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Bolt will break more records, says Mum

Usain Bolt, the fastest man on Earth, will smash his world records yet again if he listens to his mum, she told AFP.

Jennifer Bolt, the Jamaican sprinter's mother, said she had tried simply telling her son to run even faster, but gentle encouragement combined with hard work in training would see him break his already incredible record times.

Bolt goes head-to-head with Jamaican compatriot Asafa Powell and America's Tyson Gay in Stockholm on Friday for the first time since the 2009 Berlin world championships.

Mrs Bolt said she was very close to her 23-year-old son and talks him through the challenges of staying ahead of his rivals when he needs a mother's reassuring advice.

"If he trains well, continues training, he will run faster," she told AFP. Bolt's 9.58 seconds in the 100 metres and 19.19 seconds in the 200 metres, set in Berlin, are the world records by a comfortable margin.

His three gold medals at the 2008 Beijing Olympics transformed him into a global sporting icon.

But Mrs Bolt was not surprised by the way her son rolls back the frontiers of human speed.

"I'm not astonished. I know he can do it. So when the time is right, he'll go out and do his best," she said.

"When it's a good day, I know he'll go out, and the record time will come, if he has a good day. I don't know how fast he can go." Jennifer Bolt, a former sprinter herself, said she cannot simply pull rank and order her boy to run even quicker.

"I tried but he's not doing what I say. He said, 'It's not easy!', she laughed. "We are close. He's very close to me so I always encourage him. We have a good relationship, so we talk as friends. I don't have to force him. I just talk with him and he understands.

"And if it's something that he can't, he says, 'No, Mum, this is not easy,' but he's quite a humble child and so we get on very well." The superstar's famously relaxed demeanour is evident in his mother, who speaks in a quiet, calm manner.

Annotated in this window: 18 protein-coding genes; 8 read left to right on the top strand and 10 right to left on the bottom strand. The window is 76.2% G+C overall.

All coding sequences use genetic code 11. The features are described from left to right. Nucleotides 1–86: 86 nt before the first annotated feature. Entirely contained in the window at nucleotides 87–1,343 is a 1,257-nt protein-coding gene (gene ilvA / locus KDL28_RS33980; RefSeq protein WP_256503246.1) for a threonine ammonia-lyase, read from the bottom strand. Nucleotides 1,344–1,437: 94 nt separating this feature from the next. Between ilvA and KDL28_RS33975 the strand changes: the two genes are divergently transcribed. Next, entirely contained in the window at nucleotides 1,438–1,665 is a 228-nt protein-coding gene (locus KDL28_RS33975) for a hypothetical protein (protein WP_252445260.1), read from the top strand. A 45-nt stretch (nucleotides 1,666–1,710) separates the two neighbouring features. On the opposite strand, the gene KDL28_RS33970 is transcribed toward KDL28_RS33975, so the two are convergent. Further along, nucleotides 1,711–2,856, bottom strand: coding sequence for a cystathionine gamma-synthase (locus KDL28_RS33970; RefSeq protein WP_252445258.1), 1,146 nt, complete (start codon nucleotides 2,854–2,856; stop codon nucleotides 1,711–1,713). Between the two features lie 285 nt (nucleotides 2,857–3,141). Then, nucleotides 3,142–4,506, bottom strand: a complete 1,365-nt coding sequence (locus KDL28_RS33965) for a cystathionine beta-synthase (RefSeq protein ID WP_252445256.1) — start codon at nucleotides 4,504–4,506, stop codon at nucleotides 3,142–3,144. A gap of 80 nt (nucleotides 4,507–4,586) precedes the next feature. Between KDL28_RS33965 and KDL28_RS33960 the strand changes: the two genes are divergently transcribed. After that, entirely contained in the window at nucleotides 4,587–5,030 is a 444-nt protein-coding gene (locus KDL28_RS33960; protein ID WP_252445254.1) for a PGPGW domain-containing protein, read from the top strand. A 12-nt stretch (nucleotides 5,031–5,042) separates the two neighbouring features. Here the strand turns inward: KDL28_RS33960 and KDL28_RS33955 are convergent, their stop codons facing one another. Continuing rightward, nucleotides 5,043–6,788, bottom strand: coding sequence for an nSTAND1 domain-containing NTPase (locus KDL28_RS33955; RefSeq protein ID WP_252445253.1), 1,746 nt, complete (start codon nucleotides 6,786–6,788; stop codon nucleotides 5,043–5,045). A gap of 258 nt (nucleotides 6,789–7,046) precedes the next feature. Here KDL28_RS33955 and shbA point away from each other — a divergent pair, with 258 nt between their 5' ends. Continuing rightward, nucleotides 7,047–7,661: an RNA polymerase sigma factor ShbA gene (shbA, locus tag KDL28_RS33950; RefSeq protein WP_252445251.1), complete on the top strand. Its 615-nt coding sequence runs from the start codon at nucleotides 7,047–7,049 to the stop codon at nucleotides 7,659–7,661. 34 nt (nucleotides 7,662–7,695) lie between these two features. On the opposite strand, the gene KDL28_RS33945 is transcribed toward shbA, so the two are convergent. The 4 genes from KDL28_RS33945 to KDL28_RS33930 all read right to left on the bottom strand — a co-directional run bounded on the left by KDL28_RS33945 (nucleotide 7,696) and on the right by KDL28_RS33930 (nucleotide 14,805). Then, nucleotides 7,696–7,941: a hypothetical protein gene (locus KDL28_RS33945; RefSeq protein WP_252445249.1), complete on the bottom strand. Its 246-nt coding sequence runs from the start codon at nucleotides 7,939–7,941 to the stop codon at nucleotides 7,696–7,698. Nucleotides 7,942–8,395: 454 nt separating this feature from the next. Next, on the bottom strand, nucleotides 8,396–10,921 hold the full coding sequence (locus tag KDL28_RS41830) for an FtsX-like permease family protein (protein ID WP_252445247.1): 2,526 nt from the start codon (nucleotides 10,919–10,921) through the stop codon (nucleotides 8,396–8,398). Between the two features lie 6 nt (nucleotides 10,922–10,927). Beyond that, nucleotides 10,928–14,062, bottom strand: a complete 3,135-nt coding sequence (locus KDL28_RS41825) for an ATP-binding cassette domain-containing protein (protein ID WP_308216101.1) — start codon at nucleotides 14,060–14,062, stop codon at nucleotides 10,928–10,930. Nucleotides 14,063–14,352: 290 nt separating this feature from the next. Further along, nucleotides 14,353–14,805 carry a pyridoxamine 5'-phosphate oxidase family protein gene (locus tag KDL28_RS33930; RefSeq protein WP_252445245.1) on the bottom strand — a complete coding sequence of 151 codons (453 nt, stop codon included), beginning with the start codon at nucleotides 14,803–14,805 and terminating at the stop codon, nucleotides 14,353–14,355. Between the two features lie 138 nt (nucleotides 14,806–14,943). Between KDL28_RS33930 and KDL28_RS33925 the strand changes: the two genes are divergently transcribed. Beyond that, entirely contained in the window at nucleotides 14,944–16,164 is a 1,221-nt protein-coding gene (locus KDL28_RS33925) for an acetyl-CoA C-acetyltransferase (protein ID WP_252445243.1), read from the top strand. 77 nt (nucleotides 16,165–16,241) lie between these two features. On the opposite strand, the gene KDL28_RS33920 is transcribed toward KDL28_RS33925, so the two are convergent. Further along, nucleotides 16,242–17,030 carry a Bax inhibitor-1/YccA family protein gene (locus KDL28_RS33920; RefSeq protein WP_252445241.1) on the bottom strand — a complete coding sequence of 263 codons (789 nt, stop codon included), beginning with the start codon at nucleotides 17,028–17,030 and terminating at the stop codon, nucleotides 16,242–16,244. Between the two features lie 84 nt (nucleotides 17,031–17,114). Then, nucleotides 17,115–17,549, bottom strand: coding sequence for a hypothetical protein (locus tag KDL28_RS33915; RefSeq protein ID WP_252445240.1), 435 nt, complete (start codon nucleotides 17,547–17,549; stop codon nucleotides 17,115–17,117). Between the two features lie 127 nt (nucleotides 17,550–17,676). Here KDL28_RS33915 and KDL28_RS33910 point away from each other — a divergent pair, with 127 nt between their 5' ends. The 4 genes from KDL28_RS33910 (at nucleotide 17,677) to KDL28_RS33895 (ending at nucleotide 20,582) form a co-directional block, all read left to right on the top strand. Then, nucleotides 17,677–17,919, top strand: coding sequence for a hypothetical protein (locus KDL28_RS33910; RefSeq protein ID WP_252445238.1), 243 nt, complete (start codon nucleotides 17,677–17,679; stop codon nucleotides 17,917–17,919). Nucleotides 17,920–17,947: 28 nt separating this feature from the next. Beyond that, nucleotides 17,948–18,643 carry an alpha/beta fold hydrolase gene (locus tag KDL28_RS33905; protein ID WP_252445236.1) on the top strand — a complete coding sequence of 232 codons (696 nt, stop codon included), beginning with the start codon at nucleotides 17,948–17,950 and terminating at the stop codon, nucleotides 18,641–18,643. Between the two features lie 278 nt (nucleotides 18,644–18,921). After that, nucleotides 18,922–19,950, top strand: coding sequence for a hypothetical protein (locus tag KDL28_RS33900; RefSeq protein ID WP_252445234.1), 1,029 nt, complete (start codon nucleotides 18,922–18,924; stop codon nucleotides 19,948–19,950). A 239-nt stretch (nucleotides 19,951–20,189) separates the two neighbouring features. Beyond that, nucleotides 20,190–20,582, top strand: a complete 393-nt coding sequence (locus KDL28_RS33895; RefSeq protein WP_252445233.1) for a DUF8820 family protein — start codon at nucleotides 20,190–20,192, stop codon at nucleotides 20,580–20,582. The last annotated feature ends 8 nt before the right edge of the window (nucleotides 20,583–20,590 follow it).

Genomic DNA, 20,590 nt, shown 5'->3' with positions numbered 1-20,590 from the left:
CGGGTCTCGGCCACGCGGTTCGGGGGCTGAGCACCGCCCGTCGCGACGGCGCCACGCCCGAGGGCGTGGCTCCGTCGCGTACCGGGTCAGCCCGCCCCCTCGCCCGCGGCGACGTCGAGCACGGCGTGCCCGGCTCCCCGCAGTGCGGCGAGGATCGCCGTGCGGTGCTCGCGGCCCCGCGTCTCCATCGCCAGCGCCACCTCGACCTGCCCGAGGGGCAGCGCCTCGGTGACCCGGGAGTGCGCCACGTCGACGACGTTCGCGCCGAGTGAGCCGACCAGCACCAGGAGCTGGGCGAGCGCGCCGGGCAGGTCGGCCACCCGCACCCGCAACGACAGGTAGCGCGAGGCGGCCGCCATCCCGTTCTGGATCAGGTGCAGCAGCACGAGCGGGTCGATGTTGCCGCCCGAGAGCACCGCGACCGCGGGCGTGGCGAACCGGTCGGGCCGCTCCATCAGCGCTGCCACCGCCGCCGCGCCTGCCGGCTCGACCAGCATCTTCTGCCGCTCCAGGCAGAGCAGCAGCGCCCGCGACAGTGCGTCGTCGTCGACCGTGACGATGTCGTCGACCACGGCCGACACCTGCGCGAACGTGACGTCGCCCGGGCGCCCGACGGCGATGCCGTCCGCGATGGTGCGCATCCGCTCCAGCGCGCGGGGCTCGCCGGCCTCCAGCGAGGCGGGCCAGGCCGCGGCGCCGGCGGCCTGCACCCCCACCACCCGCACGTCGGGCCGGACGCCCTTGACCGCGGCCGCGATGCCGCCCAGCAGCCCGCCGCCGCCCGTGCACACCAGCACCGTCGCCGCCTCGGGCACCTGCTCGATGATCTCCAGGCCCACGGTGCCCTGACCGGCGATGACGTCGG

"It comes from both of us, his parents," she said. "And both parents we used to run, so I think he had some of that in his genes." But she said there was much more to being the fastest man alive than genetics.

"It's all down to hard work," she said.

Growing up in the rural Trelawny parish in northern Jamaica, Bolt's family did not have an easy task nurturing his talent.

"You have to make sacrifices growing up in the country, one parent working," Jennifer Bolt said.

"You want to go on vacation, you have to give that up to make provision for school books, bus fares, lunch money and so on.

"When he was 12 years old, he was going to primary school, that's where we noticed that he could run, and then, at the age of 15, when he started high school, he entered the world juniors." Bolt won the 200 metres at the 2002 event in Kingston, becoming the competition's youngest-ever gold medalist. "After the world juniors, that's where we knew that he was going somewhere," his mother said.

Mrs Bolt said she used to get emotional watching her son's early races, but was more relaxed these days.

"Because I know what he can do, I really don't get emotional now as I did at first," she said.

However, "Lightning Bolt" could have taken up a different sport in cricket-mad Jamaica, had his parents Jennifer and Wellesley stepped in.

He used to open the batting for his school team and his 1.95-metre height not to mention his pace makes him a handy fast bowler.

In a charity match last year, he smashed West Indies captain Chris Gayle for six before clean bowling him. "Myself and his dad, we thought he could do much better in athletics," Jennifer Bolt said.

Bolt was speaking in London as part of Procter and Gamble's "Proud Sponsor of Moms" campaign, which will see the US consumer goods giant help mothers to see their children compete at the Olympic Games.

LONDON, AFP.

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